Blueberry For Diabetes
The blueberry is the second most popular fruit in the US in terms of consumption. They have one of the highest levels of antioxidants amongst all fruits and vegetables. These antioxidants are essential to good health and help by neutralizing free radicals in the body which can otherwise cause cellular and genetic damage. They can help lower the risk of developing cardiovascular disease, hypertension, obesity & weight gain and other metabolic disorders like diabetes. Several studies have been conducted that highlight the beneficial effects of the blueberry for diabetes patients.
Results of several studies have shown that eating blueberry is a natural way to control blood sugar levels. They contain compounds that can help the body to get rid of excess sugar in the blood. Also read about symptoms and causes of diabetes
Berries, generally, have a low glycemic index (GI). GI is the method used to measure the impact that food has on blood sugar levels after it is consumed. Foods that have a GI of 50 or less are considered to have a low glycemic index value. In comparison to other berries, blueberries do not have a particularly low GI value. Blueberries have a GI value of between 40 and 50, while other berries like strawberries and raspberries have a GI value closer to 30. Even so, a recent study has shown that blueberries have a favorable impact on blood sugar levels in persons who have been diagnosed with type 2 diabetes.
Blueberries may also improve insulin sensitivity in pre-diabetics. One study involved the use of blueberry smoothies by obese adults who were pre-diabetic. Results showed that drinking blueberry smoothies did help improve insulin sensitivity. One group was given blueberry smoothies twice a day for a period of six weeks. A control group was given a placebo smoothie twice a day for the same period. 67% of the group that drank the blueberry smoothie reported a 10% or greater improvement in insulin sensitivity as against 41% in the control group. Get to know about the diet for diabetics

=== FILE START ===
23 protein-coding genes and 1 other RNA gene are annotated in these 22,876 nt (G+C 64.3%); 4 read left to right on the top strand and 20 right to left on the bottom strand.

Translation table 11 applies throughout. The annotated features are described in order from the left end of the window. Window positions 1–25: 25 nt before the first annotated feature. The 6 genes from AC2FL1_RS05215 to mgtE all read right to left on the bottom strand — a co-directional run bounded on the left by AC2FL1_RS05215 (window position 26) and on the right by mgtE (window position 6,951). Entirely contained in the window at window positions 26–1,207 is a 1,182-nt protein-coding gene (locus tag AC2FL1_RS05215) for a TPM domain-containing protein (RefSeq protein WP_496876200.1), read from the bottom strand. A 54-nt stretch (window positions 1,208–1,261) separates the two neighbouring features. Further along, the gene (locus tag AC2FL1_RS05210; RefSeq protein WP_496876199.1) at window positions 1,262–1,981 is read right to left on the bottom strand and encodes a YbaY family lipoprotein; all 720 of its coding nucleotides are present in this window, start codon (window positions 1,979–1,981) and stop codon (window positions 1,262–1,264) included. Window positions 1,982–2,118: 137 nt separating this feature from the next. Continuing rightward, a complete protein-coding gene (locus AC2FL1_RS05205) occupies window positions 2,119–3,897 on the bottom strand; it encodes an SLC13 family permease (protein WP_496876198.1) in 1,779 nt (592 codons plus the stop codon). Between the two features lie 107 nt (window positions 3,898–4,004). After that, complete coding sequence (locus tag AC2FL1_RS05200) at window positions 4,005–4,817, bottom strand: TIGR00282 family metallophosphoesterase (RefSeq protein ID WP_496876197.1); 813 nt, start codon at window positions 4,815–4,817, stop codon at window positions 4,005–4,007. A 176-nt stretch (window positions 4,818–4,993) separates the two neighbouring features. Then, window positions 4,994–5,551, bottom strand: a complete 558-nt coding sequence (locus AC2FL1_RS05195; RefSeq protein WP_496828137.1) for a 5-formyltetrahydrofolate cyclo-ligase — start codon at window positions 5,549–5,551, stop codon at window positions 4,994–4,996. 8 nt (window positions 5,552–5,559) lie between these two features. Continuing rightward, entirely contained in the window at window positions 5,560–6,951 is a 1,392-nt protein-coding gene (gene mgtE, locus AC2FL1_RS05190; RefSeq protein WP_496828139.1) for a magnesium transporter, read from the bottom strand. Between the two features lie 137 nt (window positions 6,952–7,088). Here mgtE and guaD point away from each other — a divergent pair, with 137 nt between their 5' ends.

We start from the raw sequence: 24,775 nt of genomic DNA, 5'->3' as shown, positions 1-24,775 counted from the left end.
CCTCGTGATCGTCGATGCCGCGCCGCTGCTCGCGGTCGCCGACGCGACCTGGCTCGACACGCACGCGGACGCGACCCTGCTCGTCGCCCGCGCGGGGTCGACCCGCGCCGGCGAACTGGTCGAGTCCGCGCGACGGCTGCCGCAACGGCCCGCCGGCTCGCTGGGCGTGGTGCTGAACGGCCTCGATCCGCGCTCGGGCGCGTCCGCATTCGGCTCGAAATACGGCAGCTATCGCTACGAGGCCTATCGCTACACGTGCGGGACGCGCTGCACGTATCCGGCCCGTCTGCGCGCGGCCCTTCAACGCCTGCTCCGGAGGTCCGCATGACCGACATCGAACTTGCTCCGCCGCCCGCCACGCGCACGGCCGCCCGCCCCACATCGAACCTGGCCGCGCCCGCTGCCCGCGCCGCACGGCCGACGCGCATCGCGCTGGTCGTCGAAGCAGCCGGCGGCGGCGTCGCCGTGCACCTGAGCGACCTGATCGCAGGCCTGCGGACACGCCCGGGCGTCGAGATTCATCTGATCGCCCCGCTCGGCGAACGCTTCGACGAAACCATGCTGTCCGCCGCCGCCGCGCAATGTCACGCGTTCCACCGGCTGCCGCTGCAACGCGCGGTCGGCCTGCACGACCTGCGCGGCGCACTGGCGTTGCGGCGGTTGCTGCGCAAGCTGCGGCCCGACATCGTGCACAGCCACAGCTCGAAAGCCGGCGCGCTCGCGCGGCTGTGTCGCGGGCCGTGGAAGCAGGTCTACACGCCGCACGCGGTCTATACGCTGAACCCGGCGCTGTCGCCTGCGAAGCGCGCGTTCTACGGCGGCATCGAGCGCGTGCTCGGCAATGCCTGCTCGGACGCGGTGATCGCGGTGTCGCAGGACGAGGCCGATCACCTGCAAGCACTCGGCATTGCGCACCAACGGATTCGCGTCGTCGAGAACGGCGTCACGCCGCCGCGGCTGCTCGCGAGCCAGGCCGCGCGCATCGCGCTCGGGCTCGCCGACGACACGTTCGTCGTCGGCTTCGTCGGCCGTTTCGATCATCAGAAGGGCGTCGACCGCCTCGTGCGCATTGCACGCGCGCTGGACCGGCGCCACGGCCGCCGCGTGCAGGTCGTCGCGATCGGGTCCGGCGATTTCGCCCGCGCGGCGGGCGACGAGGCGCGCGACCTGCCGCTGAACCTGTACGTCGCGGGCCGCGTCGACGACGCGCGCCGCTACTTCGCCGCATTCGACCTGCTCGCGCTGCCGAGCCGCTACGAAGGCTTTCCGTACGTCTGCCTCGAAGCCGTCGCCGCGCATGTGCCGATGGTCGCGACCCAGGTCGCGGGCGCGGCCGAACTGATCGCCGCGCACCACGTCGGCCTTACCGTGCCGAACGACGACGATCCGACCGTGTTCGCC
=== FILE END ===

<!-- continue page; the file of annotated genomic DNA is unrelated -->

These findings suggest that the phytonutrients found in blueberries, which have been known to improve heart health, may also help pre-diabetics by making their bodies more responsive to insulin. The exact manner in which these phytonutrients act may be unclear and more research is needed to determine their actions.
Latest research reports suggest that the antioxidants present in blueberry can also benefit the central nervous and overall brain health. In fact, they may also help improve memory. A study involving a group of older adults (average age of 76 years) showed that three months of daily blueberry consumption had a positive effect on cognitive function test scores. In these tests, the test subjects consumed blueberries in the form of a juice. Three quarters of a pound of blueberries was used to make one cup of juice and each test subject was given 2 to 2 ½ cups of juice every day. The results seem to suggest that blueberries might help improve memory and may also help slow down the onset of other age-related cognitive problems.
The antioxidants in blueberries include many different types of anthocyanins. These are the pigments that give the blueberries their color. They are extremely delicate in nature. Baking them tends to destroy these antioxidants and for this reason it is always better to eat the blueberries raw. Freezing them however, does not damage the delicate anthocyanin antioxidants. Studies have shown that freezing blueberries at temperatures of -17°F or lower had no effect on anthocyanin concentrations after even 6 months. This is good news for diabetics, as it means that they can enjoy blueberries all year round instead of waiting for the season.
The best way to maximize the antioxidant benefits from blueberries is to eat organic blueberries. Comparisons of antioxidant levels in organic and non-organically grown blueberries show that organically grown blueberries have a much higher concentration of antioxidants than non-organically grown ones.
Dieticians recommend a diet plan with a consumption of 5 – 10 servings of fruits and vegetables every day. The balance between fruits and vegetables will depend upon personal health factors and preferences. Many dieticians believe that one should eat at least 3 servings of fruit every day. This will provide you with the optimum health benefits that fruits have to offer. With regard to berries, it is often recommended that you include berries at least 3 – 4 times a week. If you can include berries in your food plan every day, then so much the better!